Friday, February 25, 2011

Another Rumor

Well, now it's rumored that Sarkozy offered the foreign ministry to Villepin! Hard to believe. Would DDV accept? Maybe--among other things, the position would be a guaranteed stay out of jail free card. Not to mention sweet revenge. Stay tuned. And what if DDV leaked the story himself? Too many layers of irony here.

Meanwhile, the word that it's Juppé continues to spread.

Rostand Replies to Marly

The diplomats who blasted Sarkozy's foreign policy in Le Monde styled themselves le groupe Marly. Another group of anonymous diplomats responds today in Le Figaro, naturally, signing itself le groupe Rostand. The names, it seems, come from the cafés where the respective groups meet. Now, it so happens that when I am in Paris, the Rostand is one of my regular hangouts, a place where I often give rendez-vous. I would not want anyone to think, however, that I am part of the Rostand group. I absolutely deny any such imputation. But I do approve of the choice of the Rostand: the café has a lovely view of the Jardins du Luxembourg and serves a rich café crème.

But what's the point of all this anonymity, since journalists undoubtedly know who the signers are, and so does the Élysée?

Juppé in for MAM

As I predicted yesterday, MAM has become too much of a liability to be kept on, and Alain Juppé will replace her. Or so the rumor goes. But as rumors go, this one looks pretty solid, with the AFP attributing confirmation to "a minister."

I met Juppé once. My impressions: smart, sharp-tongued, arrogant. He's become slightly less arrogant over the years, and in his blog he sometimes comes across as downright warm and fuzzy. The exile in Canada may have mellowed him. In any case, he's certainly a more substantial presence at the Quai than either MAM or Kouchner.

"Nous avons des valeurs!"

On France2 last night, Dominique de Villepin, fresh from his retrouvailles with l'ami Nicolas, looking ebullient and full of vigor, declared forthrightly that France had no difficulty deciding what to do in regard to the Libyan uprising because "we have values" and the attempt to overthrow the dictatorial and mercurial rule of Col. Kadhafi (Gaddafi, Qadaffi, etc.) was a golden opportunity to demonstrate them. In assessing those values, he might want to take a look at this remarkable retrospective of French-Libyan relations in the Khadafi era. France does indeed have values, and when Khadafi was une valeur sûre, it invested heavily in him, but now that his value is plummeting, it's dumping its portfolio as quickly as it can.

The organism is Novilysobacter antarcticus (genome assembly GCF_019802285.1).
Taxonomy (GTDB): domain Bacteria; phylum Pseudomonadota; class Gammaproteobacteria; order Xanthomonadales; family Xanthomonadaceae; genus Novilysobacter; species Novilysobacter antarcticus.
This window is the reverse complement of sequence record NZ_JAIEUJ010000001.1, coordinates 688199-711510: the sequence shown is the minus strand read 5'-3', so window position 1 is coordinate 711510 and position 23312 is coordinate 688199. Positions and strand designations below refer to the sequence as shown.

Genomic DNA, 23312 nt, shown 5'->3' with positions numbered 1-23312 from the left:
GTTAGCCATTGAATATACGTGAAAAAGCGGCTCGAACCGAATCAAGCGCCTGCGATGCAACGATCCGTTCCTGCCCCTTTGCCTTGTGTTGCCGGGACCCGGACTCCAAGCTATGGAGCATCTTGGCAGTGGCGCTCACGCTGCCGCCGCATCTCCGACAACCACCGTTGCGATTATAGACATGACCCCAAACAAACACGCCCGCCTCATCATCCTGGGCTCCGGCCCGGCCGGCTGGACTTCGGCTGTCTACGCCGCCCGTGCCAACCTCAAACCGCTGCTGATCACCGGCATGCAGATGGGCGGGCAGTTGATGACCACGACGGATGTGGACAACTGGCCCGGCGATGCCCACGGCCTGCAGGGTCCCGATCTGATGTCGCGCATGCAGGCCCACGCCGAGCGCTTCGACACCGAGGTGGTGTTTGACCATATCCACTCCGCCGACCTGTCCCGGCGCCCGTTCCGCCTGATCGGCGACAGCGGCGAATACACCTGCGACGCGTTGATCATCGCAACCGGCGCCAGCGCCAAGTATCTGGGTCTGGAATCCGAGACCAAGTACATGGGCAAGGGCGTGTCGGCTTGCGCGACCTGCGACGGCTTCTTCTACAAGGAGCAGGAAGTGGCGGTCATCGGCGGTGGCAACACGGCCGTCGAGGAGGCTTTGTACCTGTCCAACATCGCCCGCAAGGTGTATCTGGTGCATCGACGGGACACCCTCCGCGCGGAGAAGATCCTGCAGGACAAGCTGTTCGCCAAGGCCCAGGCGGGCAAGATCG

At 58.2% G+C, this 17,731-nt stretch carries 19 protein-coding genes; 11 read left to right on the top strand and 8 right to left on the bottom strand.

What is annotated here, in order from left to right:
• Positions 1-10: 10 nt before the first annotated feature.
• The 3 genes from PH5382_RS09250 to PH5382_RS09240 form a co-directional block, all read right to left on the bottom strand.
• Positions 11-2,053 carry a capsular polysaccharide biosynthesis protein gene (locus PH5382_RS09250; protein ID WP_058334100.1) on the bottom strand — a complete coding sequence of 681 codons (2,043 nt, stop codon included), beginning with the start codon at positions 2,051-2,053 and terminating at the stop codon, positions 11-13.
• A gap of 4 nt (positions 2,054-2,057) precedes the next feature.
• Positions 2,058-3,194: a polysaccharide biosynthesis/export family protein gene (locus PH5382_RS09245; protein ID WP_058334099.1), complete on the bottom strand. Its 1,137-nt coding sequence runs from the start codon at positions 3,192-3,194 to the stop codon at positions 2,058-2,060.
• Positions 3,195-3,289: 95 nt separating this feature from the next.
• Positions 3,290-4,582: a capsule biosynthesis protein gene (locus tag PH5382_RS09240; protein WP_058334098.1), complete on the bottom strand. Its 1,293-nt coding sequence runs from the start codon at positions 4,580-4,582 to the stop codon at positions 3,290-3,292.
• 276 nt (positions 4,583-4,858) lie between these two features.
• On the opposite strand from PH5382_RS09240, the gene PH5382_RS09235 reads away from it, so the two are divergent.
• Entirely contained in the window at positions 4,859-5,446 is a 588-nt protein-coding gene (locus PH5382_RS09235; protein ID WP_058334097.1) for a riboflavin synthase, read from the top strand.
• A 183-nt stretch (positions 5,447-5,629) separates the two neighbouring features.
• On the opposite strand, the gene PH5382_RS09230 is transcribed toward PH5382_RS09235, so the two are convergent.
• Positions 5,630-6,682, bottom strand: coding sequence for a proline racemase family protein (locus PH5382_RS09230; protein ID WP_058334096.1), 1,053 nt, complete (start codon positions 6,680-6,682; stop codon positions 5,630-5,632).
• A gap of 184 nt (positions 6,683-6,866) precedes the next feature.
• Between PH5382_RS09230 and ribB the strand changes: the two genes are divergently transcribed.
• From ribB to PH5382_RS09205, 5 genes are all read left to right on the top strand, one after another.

Of course it's a cheap shot to pick on France and DDV this way. Who isn't compromised by life in this vale of tears? When I start up my car this morning, I'll be paying tribute to the Saudi king and the Gulf emirs and "the butcher of Benghazi" myself, so it ill becomes me to mock the leaders who grease the skids to perdition. Still, to watch Villepin with his broad smile and breathless delivery congratulate himself for having always been an apostle of Arab liberation is a bit much. In such circumstances, a little circumspection, a little humility, a little shame at the hypocrisies and compromises to which we are condemned seems called for. To me, anyway. Secular though I am to the core, the doctrine of original sin speaks, to my mind, to something deep in the human predicament.

MAM Defends Herself

The foreign minister was decidedly not pleased by the critique of French foreign policy published by a group of anonymous diplomats in Le Monde. She comes out swinging:

Non, en janvier il n'y avait pas dans les notes et télégrammes [diplomatiques révélés par le site WikiLeaks] de quoi anticiper ce qui se passe aujourd'hui dans le monde arabe. La France n'a pas su comprendre ce qui était en train de se produire. Pas plus qu'aucun autre pays d'ailleurs. Est-ce que cet aveuglement général nous excuse ? Evidemment pas. Cela nous oblige à réfléchir sur les causes profondes de ce manque de discernement qui ne date pas d'hier.

Hmm. So why was the ambassador to Tunisia sacked if nobody could have foreseen what happened? Mightn't he have been useful in reflecting on the "deep causes of this lack of discernment?"  And mightn't the fact that powerful people in the Tunisian Old Regime had the ear of powerful people in the French government have contributed to that strange lack of discernment? MAM seems to have overlooked this obvious point. Or was it some anonymous diplomat who was assigned to pen her statement for her?